Luke often sent Phil jokes, and he would have liked that one. But the people whose email addresses I’d replaced Phil's with – Kramers’ HR director, Val Riley, and Loretta Foster, Luke’s most influential client – did not appreciate the joke. In fact, they both complained to Bailey minutes before he read the emails Luke had inadvertently sent to him. Like I said, it must have been an interesting meeting.
But before facing Bailey, Luke emailed the “Idiots”.
Date: 18/03/2009 11:47
Subject: READ THIS
Bow down and worship me for I am your true god.
Last night, Tina was complete and utter dirt. She let me do whatever I wanted to her, a proper little fuckdoll and of course she didn’t waste a drop.
So praise be to me, for I am…
Ps got 241 burgerking vouchers, let’s go there lunchtime.**
With the “Idiots” group, I probably went too far. To Loz, Phil and Craig’s I added the email address of every company employee, copied and pasted from his “Kramers” group. Everyone received that email. And, unlike Tina, it didn’t go down well.
Okay, I set the wheels in motion for a disastrous day in Luke’s life, but he has to accept some responsibility because, even by his standards, he outdid himself. How could I know that, still half-drunk and consumed with loverboy arrogance, he’d pen three emails so explicit and indefensible? That wasn’t my fault.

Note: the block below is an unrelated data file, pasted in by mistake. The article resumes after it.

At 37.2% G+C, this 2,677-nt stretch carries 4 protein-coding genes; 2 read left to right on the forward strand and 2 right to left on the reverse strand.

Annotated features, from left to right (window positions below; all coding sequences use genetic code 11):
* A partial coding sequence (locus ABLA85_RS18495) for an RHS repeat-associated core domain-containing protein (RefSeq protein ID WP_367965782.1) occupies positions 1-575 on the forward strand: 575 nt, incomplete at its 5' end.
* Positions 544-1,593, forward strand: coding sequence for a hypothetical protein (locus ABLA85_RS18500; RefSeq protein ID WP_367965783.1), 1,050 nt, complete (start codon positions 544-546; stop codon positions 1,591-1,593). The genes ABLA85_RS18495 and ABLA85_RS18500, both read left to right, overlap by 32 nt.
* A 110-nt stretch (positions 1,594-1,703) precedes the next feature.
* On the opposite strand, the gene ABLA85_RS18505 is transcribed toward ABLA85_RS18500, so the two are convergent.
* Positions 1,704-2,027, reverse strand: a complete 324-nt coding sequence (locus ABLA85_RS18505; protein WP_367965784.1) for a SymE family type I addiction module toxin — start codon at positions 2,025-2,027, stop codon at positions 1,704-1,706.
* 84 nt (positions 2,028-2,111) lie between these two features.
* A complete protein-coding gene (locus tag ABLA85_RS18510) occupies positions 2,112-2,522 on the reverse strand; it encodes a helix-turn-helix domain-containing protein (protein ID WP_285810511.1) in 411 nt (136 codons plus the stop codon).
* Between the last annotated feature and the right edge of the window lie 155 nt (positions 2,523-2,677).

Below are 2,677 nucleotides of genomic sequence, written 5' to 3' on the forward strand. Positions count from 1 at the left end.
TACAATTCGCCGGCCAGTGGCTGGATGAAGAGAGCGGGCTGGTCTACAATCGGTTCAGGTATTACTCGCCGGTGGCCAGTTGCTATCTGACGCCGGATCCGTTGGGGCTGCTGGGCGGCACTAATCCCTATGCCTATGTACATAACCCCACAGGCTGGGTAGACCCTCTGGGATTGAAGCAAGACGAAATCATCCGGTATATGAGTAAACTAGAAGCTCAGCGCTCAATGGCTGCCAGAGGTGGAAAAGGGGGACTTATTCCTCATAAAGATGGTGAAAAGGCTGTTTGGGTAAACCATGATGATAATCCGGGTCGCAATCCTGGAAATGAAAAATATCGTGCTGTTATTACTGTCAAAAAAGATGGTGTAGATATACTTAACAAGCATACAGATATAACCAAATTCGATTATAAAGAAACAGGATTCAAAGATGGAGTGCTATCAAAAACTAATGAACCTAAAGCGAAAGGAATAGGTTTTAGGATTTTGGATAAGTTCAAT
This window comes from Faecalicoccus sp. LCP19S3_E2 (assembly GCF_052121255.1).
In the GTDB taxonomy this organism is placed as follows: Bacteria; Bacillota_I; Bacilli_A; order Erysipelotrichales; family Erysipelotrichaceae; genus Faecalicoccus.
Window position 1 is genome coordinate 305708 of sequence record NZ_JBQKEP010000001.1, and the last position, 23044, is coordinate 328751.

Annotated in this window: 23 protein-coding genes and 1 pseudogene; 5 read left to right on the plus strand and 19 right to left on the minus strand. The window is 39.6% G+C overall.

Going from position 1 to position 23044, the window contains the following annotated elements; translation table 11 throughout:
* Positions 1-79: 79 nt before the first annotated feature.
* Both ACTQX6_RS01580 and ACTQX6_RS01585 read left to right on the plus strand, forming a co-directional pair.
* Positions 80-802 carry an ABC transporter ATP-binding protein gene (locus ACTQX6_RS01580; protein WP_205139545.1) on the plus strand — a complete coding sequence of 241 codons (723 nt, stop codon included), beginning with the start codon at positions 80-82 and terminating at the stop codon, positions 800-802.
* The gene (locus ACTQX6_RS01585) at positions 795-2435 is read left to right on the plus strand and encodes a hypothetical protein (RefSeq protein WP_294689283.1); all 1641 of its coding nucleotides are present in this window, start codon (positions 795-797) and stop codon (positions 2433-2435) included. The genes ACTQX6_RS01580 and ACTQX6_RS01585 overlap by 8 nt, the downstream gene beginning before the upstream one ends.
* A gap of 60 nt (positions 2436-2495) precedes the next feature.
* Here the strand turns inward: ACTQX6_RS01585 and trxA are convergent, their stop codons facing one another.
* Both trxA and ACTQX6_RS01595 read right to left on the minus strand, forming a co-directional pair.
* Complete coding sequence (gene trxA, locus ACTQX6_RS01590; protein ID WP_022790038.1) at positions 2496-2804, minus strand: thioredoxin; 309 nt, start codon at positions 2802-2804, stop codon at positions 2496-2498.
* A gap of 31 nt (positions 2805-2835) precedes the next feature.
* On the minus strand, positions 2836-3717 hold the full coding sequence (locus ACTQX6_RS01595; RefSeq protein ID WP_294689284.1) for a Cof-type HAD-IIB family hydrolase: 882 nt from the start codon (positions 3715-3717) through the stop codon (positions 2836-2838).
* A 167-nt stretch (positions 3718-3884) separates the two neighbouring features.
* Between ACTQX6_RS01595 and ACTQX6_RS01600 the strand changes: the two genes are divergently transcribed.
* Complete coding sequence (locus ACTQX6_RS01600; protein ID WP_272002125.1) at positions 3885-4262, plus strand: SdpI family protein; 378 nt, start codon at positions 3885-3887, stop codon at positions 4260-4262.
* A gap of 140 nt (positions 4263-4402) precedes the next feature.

Of course, by the time Bailey finished with him, and he returned to clear his desk to shouts of “Fuckgod!”, Luke had twigged what was going on. He refused to look at Tina and bolted over to me: innocent, demure Mad Maddie.
He made quite a scene. At first, I denied everything, but it soon became obvious that I was in the perfect position to sabotage Luke’s emails and had a clear motive.
But it didn’t matter how loudly he shouted about his “mad bitch girlfriend” manipulating his address book, the fact remained that he’d written and sent emails too offensive for Kramers to condone. I lost my job, but so did he.
We broke up. It still pains me that our life together had to end, but there was no alternative; I’d done wrong to avenge his wrong, and neither of us could forgive each other.